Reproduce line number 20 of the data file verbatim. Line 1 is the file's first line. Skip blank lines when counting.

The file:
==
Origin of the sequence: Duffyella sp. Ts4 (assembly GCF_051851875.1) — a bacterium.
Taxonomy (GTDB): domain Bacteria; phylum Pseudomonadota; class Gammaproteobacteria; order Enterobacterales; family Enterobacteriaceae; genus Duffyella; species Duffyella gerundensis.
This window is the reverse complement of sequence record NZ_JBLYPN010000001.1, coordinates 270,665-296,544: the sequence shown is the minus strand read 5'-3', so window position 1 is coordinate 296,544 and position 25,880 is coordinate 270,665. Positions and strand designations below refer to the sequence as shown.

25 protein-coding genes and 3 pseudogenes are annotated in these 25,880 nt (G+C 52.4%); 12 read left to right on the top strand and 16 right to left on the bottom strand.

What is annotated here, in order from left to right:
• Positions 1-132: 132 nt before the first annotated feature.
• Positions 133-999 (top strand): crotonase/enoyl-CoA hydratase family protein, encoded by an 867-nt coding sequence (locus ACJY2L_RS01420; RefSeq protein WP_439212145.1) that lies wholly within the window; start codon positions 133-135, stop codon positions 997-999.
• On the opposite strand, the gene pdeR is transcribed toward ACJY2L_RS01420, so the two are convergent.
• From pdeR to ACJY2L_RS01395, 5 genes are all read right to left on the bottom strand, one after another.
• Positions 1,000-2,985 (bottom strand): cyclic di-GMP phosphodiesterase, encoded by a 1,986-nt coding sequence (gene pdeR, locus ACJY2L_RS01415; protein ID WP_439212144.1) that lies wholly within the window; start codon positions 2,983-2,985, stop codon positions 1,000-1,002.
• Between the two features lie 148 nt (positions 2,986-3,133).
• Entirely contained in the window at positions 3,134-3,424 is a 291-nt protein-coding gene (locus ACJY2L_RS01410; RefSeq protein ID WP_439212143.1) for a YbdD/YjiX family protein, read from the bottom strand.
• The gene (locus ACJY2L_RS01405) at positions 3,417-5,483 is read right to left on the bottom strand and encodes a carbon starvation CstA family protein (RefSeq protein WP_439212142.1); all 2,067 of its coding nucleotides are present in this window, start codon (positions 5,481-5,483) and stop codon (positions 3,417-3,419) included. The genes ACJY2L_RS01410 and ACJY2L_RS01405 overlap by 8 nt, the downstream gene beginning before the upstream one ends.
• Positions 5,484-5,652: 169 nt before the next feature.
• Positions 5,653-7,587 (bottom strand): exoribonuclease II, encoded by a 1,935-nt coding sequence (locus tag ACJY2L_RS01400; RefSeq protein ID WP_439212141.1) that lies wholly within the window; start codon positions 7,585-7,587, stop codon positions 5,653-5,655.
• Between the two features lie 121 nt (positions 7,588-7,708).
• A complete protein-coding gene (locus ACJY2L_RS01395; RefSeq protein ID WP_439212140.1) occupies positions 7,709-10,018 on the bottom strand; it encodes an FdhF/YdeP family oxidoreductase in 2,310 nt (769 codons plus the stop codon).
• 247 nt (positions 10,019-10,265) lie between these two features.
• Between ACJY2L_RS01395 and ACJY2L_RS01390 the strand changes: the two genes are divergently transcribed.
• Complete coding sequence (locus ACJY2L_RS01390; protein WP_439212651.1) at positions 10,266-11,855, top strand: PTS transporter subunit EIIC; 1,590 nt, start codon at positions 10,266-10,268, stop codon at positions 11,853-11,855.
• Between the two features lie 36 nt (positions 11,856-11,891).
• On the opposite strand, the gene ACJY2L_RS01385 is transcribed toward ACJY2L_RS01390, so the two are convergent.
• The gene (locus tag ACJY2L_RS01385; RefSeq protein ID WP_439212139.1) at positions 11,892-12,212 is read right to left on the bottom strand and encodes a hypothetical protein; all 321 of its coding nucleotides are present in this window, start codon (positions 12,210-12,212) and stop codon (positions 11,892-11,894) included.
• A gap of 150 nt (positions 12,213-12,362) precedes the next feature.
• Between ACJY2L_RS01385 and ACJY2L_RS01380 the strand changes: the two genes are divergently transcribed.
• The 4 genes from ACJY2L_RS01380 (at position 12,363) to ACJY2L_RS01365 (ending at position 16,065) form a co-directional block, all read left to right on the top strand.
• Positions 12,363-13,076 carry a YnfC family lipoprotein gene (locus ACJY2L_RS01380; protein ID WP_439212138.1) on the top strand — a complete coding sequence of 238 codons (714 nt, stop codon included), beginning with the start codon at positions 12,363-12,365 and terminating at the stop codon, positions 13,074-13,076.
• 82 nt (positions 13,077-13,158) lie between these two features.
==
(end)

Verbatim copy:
• Complete coding sequence (locus ACJY2L_RS01390; protein WP_439212651.1) at positions 10,266-11,855, top strand: PTS transporter subunit EIIC; 1,590 nt, start codon at positions 10,266-10,268, stop codon at positions 11,853-11,855.